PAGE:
July 23, 1827 - General Atkinson reached Fort Armstrong (Rock Island) with 310 men. Major Ketchum following him with another 225 men. Col. Snelling at Prairie du Chien with 200 men.
Governor Ninan Edwards of Illinois calls out Illinois Militia.
July 27, 1827 - General Atkinson arrived at Fever River (Galena). Furnished Committee of Safety with 200 stand of arms, 7000 cartridges, and 200 lbs cannon powder.
July 29, 1827 - General Atkinson arrived at Prairie du Chien. Colonel Snelling already there with 4 companies. Waits results of Gov. Cass council with Winnebago at Green Bay. Sends express to Gov. Cass. Took measures to provision Fort Snelling and Fort Crawford. Snelling took supplies back to Fort Snelling and will send back Major Fowle with light craft to transport General Atkinson up the Wisconsin River.
August 16, 1827 - Col. Snelling returns to Prairie du Chien.
August 19, 1827 - General Atkinson hears from Governor Cass that he has made no progress with Winnebago. Fears they may attack Fever River (Galena). After a 2 week council with Winnebago Governor Cass has no settlement. Had asked chiefs to meet at Prairie du Chien but they said not till the Green Bay council was over.
August 21, 1827 - Major Fowle arrives at Fort Crawford with 4 companies in 2 keel and 9 mackinaw boats.
August 26, 1827 - Carawane, an old chief and 3 other Winnebago arrive at Prairie du Chien from a village 18 leagues (51 miles) up the Wisconsin. Wanted to learn news of council. General Atkinson sent him back with instructions to send runners to the different bands for their chiefs to come without delay.
Lead mine companies are enrolled.
August 27, 1827 - General Atkinson plans to go to Portage (on Wisconsin River). Waiting for light draught steam boat which is expected hourly. If she doesnít come must go in keels and other light craft. "It will be difficult to penetrate the Indian country for want of transportation."
August 29, 1827 - General Atkinson starts up Wisconsin River with 13 companies, two six pounders in 5 keel and 10 mackinaw boats. Called General Henry Dodge for mounted volunteers.
September 1, 1827 - General Atkinson and General Dodge meet on Wisconsin River. Dodge has 130 Galena volunteers of mounted men.
Major Whistler arrived at Portage from Green Bay with 2 companies, a company of militia, and body of New York and Menominee Indians.
September 2, 1827 - General Atkinson arrives at English Prairie 80 miles from Prairie du Chien
September 4, 1827 - Red Bird surrenders and gives confession: The Sioux instigated Red Bird to strike. Believed that the troops left Prairie du Chien from fear and Pottawatomies became insolent after the Chicago fort closed.
September 6, 1827 - Atkinson and Dodge reach Portage.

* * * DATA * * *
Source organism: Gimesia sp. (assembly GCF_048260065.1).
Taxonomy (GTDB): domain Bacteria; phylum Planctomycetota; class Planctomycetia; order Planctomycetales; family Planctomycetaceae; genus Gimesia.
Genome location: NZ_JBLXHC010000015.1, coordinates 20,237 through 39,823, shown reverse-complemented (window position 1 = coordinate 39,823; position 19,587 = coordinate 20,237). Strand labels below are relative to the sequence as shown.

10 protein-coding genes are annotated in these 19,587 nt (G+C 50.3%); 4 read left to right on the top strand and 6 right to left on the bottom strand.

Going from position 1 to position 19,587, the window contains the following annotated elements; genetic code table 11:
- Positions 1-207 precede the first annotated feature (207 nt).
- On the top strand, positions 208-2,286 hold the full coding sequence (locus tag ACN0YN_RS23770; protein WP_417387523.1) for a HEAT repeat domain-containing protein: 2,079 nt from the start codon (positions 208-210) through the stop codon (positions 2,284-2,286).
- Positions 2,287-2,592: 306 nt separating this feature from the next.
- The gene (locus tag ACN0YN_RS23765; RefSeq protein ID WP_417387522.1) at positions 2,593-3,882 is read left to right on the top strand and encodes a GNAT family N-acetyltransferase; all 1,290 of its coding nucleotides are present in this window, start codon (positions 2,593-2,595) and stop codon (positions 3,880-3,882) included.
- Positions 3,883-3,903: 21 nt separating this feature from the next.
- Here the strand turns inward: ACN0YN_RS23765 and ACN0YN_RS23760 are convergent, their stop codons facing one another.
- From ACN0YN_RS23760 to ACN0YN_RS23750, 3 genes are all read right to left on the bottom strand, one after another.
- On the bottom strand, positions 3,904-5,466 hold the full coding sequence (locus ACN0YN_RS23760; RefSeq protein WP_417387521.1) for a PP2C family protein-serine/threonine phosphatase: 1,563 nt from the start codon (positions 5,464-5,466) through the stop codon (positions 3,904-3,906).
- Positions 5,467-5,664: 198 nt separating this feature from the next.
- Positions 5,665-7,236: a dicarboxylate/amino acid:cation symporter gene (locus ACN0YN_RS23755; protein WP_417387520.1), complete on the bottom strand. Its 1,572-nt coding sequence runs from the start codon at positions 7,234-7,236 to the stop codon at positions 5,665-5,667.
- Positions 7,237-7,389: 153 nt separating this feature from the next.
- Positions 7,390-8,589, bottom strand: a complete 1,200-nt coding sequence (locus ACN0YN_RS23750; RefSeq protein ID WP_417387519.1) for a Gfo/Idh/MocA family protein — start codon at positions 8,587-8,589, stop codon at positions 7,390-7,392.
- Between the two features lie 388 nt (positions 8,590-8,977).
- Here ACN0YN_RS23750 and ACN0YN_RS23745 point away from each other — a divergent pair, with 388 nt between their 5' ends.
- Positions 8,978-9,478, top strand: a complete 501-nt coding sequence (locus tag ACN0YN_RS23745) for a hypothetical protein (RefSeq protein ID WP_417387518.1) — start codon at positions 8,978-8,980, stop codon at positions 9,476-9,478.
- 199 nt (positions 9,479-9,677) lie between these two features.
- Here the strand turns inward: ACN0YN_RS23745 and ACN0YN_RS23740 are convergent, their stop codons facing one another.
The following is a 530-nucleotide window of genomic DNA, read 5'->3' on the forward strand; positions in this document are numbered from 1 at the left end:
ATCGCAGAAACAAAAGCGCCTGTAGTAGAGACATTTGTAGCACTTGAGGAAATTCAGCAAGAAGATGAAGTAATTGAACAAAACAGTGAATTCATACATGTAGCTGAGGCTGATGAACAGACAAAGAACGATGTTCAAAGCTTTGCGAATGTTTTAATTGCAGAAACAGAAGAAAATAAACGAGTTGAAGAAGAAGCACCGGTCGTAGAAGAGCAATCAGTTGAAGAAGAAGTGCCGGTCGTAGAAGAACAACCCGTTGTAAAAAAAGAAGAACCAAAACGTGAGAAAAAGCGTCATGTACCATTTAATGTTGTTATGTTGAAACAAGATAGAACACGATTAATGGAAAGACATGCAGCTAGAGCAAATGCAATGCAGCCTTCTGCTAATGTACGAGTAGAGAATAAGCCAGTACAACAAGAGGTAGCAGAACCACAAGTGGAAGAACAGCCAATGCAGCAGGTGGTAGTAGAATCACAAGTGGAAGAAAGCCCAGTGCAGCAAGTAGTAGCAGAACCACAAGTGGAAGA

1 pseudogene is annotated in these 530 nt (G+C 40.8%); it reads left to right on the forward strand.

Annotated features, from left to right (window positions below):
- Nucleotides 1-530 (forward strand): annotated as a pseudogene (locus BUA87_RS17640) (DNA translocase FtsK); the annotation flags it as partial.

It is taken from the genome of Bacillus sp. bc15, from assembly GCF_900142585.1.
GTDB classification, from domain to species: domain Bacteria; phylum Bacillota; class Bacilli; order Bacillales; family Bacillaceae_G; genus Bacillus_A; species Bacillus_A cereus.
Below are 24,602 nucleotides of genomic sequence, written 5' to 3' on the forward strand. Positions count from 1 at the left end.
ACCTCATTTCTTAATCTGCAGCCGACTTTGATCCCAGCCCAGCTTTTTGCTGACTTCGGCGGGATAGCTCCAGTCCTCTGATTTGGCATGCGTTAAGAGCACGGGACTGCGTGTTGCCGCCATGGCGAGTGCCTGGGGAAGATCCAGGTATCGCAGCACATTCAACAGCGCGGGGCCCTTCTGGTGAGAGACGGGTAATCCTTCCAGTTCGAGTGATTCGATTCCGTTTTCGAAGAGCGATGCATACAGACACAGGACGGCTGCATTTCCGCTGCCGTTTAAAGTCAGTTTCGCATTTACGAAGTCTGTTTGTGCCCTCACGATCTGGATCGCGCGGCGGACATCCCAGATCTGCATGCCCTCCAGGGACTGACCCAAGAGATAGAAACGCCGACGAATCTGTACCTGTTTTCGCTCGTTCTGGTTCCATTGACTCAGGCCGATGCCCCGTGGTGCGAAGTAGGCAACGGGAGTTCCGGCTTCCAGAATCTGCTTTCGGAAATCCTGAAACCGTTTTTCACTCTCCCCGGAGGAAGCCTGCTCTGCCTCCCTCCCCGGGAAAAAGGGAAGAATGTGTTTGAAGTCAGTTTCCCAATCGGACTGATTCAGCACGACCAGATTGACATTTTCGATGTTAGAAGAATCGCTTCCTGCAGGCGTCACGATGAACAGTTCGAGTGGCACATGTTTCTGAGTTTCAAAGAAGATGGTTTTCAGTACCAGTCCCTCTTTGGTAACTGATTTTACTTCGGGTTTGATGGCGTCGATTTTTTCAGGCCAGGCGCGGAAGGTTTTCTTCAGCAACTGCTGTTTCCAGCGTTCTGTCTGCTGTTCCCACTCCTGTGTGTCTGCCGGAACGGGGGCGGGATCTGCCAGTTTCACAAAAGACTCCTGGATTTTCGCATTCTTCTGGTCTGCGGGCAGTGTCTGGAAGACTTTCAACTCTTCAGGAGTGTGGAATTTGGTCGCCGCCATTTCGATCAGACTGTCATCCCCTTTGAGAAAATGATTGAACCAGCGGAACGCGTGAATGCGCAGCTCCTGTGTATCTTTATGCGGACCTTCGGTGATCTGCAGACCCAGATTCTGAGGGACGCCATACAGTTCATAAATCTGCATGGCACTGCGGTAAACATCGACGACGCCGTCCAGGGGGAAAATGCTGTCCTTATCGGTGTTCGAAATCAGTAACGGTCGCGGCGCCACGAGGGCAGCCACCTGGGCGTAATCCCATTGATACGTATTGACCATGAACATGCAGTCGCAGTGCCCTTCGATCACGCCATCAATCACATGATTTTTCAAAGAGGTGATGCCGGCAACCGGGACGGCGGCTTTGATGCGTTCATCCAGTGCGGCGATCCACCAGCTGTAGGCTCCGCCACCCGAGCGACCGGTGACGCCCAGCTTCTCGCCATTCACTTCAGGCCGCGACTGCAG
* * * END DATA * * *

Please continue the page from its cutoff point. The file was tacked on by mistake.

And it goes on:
September 8, 1827 - Atkinson meets Winnebago in council. They deliver up 2 more men. Now in custody are Red Bird, the Sun (Red Birdís son), and Red Birdís brother-in-law. Winnebago promise to deliver 2 more men from the Prairie la Crosse band.
September 9, 1827 - Agreement between Atkinson and the Winnebago: Commission shall be appointed to adjust claims and run a line of demarcation between the United States land and Winnebago next spring or summer. Until that time licensed miners shall procure mineral in district heretofore used for that purpose free from encroachment of interruption.
September 13, 1827 - General Arkinson returns to Prairie du Chien.
Sepember 21, 1827 - Last two Winnebago surrendered, a young chief and a noted brave.
September 22, 1827 - General Atkinson issues proclamation granting peace to the Winnebago. Leaves Major Fowle at Fort Crawford in command of 4 companies provisioned for 12 months.
Date unknown - Red Bird dies while in custody before the trial.
March 21, 1828 - Act of Congress, Stat at Large, U.S., vol. 4 p. 258, Sec. 3 authorized $40,000 to pay militia called out on the Indian distrubances of 1827.
September 13, 1828 - Report in Minersí Journal at Galena of the trial held at Prairie du Chien.
The Sun and L:ittle Boeuff guilty of the murder of Registre Gagnier
The Little Boeuff guilty for murder of Solomon Lipcap.
The Sun guilty for scalping Louisa Gagnier, an infant, with intent to kill
November 28, 1893 - The Acting Judge Advocate General of the Army gave the opinion to the Record and Pension Office of the War Department that the following companies were in the military service of the United States. Thus, they were eligible for pensions.
For additional reading:
"The Sword of the Republic, the United States Army on the Frontier, 1783-1846", by Francis Paul Prucha, The Macmillan Company, 1969, pages 163-167
"General Henry Atkinson" by Nichols, pp. 119-136.